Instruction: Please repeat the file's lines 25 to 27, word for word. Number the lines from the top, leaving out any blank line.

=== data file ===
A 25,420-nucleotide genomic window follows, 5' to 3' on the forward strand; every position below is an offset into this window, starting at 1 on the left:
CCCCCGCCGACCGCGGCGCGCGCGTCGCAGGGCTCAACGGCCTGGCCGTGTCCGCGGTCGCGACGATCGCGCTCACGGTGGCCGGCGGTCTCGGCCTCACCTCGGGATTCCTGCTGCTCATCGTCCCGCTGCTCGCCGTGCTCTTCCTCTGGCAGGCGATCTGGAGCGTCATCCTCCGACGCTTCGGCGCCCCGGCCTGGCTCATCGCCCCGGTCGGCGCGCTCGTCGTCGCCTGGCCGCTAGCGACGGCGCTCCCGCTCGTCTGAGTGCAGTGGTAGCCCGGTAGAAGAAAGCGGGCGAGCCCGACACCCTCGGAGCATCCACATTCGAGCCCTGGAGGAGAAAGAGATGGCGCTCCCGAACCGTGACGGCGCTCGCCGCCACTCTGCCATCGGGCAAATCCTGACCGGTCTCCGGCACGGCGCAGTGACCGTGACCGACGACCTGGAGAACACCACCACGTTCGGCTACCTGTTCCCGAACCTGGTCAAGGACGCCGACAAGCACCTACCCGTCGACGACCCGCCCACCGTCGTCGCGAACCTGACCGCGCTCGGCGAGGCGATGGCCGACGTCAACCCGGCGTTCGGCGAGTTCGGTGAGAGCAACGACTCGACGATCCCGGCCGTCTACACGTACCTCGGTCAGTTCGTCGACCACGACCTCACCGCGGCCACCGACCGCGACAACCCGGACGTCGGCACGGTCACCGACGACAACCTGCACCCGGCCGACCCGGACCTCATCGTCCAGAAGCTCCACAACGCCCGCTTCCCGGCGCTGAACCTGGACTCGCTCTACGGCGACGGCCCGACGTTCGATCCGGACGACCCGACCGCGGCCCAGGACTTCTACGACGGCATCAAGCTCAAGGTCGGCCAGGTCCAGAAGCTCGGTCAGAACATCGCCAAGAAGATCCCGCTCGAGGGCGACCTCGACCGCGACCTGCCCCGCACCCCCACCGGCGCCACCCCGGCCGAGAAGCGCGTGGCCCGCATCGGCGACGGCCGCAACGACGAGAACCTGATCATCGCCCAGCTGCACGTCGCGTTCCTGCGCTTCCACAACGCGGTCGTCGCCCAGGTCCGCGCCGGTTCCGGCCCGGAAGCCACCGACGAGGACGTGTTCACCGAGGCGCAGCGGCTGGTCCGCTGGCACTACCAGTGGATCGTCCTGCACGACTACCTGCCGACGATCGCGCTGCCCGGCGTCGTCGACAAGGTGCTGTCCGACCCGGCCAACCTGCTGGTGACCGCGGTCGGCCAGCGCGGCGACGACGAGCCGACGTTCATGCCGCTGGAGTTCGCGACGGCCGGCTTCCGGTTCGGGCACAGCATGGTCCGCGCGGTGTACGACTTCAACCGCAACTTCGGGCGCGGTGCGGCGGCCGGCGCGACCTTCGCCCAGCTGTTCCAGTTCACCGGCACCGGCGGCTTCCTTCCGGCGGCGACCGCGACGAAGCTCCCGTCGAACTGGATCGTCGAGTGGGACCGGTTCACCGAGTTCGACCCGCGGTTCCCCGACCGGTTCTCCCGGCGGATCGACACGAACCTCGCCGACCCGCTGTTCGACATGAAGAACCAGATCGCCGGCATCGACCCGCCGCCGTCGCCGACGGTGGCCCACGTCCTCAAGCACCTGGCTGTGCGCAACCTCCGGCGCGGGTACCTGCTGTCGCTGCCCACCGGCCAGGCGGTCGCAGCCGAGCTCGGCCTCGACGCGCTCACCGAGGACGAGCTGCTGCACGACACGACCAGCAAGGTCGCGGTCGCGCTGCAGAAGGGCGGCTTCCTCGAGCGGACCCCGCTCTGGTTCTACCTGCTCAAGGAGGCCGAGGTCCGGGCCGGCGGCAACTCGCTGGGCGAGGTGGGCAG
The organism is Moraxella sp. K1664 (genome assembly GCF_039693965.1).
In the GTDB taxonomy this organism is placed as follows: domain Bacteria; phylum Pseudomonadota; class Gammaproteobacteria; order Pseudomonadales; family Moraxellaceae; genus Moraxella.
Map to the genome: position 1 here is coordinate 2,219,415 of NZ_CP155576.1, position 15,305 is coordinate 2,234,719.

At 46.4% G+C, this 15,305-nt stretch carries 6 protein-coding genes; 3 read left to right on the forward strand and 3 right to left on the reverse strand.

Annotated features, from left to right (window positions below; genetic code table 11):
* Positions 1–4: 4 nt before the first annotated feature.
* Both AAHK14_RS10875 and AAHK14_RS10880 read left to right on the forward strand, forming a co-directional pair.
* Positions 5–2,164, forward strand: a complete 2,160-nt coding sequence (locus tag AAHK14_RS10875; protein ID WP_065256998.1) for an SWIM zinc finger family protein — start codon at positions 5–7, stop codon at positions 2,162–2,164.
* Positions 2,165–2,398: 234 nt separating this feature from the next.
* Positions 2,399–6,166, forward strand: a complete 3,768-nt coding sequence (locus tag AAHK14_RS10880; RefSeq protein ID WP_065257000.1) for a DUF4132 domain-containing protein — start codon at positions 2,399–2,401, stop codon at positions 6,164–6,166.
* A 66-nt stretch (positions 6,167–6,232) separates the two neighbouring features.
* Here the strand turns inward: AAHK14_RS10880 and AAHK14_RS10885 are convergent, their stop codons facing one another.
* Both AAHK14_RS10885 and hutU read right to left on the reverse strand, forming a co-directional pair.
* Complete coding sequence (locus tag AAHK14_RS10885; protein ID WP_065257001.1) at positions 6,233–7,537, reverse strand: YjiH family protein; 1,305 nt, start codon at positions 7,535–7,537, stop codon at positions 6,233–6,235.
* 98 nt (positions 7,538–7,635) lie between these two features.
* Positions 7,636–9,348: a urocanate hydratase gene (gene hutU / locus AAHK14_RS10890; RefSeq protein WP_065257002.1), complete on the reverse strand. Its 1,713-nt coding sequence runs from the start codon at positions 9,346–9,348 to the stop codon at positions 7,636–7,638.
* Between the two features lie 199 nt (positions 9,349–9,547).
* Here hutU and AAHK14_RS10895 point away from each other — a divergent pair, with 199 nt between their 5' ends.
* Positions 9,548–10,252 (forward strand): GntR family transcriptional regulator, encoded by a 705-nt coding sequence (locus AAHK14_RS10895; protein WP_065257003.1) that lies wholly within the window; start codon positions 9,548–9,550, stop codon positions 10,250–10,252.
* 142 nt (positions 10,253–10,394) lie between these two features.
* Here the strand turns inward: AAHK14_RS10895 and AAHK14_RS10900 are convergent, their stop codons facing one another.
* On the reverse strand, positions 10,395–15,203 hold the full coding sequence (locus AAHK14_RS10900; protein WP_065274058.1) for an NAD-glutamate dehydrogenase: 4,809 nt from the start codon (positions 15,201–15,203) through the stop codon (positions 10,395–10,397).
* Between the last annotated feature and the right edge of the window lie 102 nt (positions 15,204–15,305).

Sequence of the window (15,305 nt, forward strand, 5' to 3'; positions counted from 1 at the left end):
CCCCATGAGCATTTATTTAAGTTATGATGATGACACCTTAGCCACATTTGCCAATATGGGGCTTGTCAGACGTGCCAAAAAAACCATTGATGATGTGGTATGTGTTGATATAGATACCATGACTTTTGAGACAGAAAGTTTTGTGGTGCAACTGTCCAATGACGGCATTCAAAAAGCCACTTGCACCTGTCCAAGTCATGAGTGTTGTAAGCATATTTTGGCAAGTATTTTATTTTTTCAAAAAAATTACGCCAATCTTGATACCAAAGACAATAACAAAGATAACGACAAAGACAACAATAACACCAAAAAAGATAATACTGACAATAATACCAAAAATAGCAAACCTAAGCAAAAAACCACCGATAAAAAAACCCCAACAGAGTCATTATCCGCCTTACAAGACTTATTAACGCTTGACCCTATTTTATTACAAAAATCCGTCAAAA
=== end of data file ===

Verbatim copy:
* Between the last annotated feature and the right edge of the window lie 102 nt (positions 15,204–15,305).

Sequence of the window (15,305 nt, forward strand, 5' to 3'; positions counted from 1 at the left end):
CCCCATGAGCATTTATTTAAGTTATGATGATGACACCTTAGCCACATTTGCCAATATGGGGCTTGTCAGACGTGCCAAAAAAACCATTGATGATGTGGTATGTGTTGATATAGATACCATGACTTTTGAGACAGAAAGTTTTGTGGTGCAACTGTCCAATGACGGCATTCAAAAAGCCACTTGCACCTGTCCAAGTCATGAGTGTTGTAAGCATATTTTGGCAAGTATTTTATTTTTTCAAAAAAATTACGCCAATCTTGATACCAAAGACAATAACAAAGATAACGACAAAGACAACAATAACACCAAAAAAGATAATACTGACAATAATACCAAAAATAGCAAACCTAAGCAAAAAACCACCGATAAAAAAACCCCAACAGAGTCATTATCCGCCTTACAAGACTTATTAACGCTTGACCCTATTTTATTACAAAAATCCGTCAAAA